By using these findings, as well as the data I’m about to share with you below, I’ve been able to boost the growth on our Twitter account quite a bit. We’re earning more followers, certainly, but more importantly, we’re losing fewer followers. This is an indication to me that we’re finding the things that they like the most – shortened links, accredited users, and the occasional image.

Don’t believe everything you read at face value. Just like website CRO, Twitter CRO requires ongoing A/B testing to determine what suits your unique audience the best. Don’t miss out on a chance to grow your presence just because you’re scared of doing a test or two!

3. Time your tweets carefully.

Schedule your social media sharing and analyze your best times.

As you might have already guessed, I handle the content curation for the WebpageFX Twitter account. We share a lot of great content from other sites that we think will help our clients and readers – usually marketing tips or important news – as well as some team updates and positivity articles. But we also share our own content, like blog posts, articles, and marketing guides.

When we launch a new blog post or guide, we really want our followers to know about it. So my goal was to find the time where our Twitter followers were most likely to see the tweets with links to our content. I already knew what would make them click, but even posting a remarkably well-written tweet wouldn’t help us if it went out at the wrong time.

I gave this one a lot of thought before I started testing. I knew that many of our clients and followers were marketing managers – and before I came to WebpageFX, that’s what I was, too. I formed a hypothesis, based on my own experiences, that our followers would be most likely to view and click content shared at noon or near the end of the day – that is, during lunch or right before quitting time. I know noon was when I used to spend most of my time on Twitter because I just didn’t have breathing room otherwise!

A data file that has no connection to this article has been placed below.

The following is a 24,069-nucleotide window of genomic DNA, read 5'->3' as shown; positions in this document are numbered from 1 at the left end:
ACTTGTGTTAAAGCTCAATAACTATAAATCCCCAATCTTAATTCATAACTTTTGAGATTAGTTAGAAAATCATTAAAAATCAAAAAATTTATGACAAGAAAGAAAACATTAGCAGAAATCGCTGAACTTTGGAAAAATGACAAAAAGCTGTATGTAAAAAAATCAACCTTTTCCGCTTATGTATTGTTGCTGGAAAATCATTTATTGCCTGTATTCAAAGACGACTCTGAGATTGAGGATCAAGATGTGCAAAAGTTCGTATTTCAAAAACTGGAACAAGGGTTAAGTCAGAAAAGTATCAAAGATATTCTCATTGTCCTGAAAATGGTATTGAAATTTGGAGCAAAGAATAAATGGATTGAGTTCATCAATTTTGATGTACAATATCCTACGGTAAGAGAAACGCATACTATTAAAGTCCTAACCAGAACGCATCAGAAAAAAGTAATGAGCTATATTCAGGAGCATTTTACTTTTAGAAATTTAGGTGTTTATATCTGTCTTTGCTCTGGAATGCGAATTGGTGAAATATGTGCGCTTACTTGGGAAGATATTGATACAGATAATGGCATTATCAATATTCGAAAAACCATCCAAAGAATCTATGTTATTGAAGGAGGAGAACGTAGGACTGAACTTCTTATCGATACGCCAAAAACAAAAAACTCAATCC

Using Buffer, I began scheduling my curation around our content, rather than haphazardly throwing items into the queue. Whenever we had an important team update or new piece of content, I tried to place it between 12-1 PM or 4-5 PM (both EST, where a large majority of our clients are based). I did this for a month without looking at the results – long enough to almost forget about it, and long enough that I’d have enough data to go off of.

After a month, I used Twitter Analytics to dig into the data and look at the impressions and engagement metrics on our tweets. My hypothesis ended up being exactly right! Any tweet we posted around the lunch hour had the highest results, and the tweets that came later in the day were also typically high.

Here’s one example of a 12 PM tweet:


And here’s a late day tweet (note that this isn’t our post, but it was absolutely worth the read!):